Why would lessons be needed for people to know it is wrong to deprive patients of liquid or leave them unattended within their own waste? Those responsible much be idiots. Perhaps subjecting them to the risk of similar treatment would lessen their dangerous carelessness.

  12. Martyn
    Posted February 6, 2013 at 9:20 am | Permalink

    John, it is not just the rich that are getting poorer; the less well off and even the poor are getting poorer. Carefully lifetime-accrued savings going down in income value in the face of low interest rates and inflation faster than the Titanic and all under a Conservative government.
    Still, at least we have settled the Gay marriage affair, much more important I suppose.

    • Disaffected
      Posted February 6, 2013 at 11:25 am | Permalink

      Do not forget the £90 billion black hole for pensions through excessive government borrowing and QE. That is the true reason why Cameron wants people to work longer because they have wrecked pensions and savings even more than Gordon Brown. If you are a student, worker, striver or pensioner the coalition policies are not for you. They are squeezing you for every penny for excessive borrowing to pay for the EU, overseas aid, green drivel, welfare and unnecessary wars. When you fill up your car remind yourself that about two thirds is taken by Osborne economics, when you look at your energy bill each month, or think about turning up the gas, remind yourself that a large proportion of what you pay is to subsidise the building of wind farms whether they produce energy or not. When you water bill increases above inflation remind yourself that it was Cameron, Clegg and Osborne who let the price increase happen and have done precious little about water capture or distribution and prefer to spend/waste £32 billion pounds on a single rail journey (both influenced by EU regulation) to save 30 minutes on one journey. As more houses are built and wind machines erected, to ruin our countryside through an artificially increased population through immigration thank Cameron, Clegg and Osborne for being progressive. The fact you cannot afford to live, you cannot afford to heat or light your home, you cannot afford to travel, there is no land for water to escape or grow food seems to escape them.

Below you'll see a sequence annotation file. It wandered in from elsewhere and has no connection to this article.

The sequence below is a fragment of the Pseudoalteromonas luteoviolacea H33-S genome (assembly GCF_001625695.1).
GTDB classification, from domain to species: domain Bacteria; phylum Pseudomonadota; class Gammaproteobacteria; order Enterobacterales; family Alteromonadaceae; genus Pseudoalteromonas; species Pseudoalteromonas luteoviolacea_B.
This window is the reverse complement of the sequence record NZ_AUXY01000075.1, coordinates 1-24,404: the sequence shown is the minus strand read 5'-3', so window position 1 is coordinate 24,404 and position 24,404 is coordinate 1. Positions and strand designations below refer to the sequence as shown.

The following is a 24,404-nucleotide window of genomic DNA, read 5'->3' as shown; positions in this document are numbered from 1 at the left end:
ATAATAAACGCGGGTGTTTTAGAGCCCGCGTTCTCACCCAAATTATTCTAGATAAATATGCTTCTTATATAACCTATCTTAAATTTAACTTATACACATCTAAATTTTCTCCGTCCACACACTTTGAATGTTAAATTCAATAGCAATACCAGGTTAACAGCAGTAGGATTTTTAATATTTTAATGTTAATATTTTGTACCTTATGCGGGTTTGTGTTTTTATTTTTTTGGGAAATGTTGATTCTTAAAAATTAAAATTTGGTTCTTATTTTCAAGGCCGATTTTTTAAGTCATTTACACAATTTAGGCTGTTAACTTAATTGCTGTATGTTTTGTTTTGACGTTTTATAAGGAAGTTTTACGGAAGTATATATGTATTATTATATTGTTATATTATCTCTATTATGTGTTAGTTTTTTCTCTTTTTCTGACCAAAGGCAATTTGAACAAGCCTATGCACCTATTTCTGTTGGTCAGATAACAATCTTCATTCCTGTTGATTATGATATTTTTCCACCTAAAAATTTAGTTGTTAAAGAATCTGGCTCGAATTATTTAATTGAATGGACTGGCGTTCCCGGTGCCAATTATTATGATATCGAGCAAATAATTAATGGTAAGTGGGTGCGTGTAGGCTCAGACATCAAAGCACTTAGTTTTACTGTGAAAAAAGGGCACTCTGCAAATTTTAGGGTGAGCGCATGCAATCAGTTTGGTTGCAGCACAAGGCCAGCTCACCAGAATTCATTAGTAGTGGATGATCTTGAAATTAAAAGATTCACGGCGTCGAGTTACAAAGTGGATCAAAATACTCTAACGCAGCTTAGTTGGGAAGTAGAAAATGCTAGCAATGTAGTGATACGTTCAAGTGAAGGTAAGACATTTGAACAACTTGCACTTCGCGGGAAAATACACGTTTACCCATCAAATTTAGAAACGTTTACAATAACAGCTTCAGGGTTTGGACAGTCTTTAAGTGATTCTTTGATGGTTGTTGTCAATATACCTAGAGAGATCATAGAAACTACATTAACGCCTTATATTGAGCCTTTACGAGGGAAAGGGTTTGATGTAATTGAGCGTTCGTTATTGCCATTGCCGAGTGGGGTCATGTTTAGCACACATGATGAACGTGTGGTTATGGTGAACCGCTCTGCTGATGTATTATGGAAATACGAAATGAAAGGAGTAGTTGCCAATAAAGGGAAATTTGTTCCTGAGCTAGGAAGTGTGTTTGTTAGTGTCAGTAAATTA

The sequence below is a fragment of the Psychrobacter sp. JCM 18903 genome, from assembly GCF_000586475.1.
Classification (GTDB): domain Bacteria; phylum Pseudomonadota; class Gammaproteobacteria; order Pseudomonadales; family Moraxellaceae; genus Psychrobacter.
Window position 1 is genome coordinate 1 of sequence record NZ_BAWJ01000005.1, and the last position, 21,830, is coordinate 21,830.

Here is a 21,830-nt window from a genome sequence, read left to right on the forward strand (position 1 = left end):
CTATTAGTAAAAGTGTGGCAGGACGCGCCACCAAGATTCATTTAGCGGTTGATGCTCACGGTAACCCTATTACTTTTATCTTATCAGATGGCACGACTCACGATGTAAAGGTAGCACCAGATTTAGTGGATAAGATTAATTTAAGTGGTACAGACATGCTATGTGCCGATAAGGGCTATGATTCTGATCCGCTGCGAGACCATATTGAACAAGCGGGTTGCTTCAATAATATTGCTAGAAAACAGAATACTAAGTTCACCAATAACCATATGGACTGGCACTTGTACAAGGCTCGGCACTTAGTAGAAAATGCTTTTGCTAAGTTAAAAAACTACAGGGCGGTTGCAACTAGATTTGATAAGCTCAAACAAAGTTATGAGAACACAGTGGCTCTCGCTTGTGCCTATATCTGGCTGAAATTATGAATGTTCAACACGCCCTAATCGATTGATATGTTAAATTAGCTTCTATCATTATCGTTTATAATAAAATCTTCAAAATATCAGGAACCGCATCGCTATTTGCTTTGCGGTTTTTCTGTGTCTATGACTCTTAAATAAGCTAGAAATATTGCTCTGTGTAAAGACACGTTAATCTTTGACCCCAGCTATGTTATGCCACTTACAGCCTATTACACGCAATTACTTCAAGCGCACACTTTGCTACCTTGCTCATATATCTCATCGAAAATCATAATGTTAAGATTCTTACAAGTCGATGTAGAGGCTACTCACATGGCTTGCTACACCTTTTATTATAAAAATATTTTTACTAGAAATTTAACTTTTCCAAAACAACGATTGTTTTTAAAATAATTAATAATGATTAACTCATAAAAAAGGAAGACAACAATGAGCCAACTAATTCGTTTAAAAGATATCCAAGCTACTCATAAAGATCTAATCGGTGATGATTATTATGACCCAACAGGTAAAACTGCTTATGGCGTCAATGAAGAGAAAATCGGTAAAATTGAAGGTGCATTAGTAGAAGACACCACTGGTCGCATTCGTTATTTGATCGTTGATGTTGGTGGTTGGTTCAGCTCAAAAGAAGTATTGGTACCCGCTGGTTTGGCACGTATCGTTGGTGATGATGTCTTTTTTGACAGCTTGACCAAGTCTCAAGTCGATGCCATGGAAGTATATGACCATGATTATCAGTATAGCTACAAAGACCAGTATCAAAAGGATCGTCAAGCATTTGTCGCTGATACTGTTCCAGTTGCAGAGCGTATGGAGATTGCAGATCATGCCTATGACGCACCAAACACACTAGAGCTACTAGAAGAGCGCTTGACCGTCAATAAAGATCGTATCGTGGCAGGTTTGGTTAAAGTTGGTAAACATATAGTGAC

13. livelogic
    Posted February 6, 2013 at 9:24 am | Permalink

    How is Cameron silly happiness index doing I see that: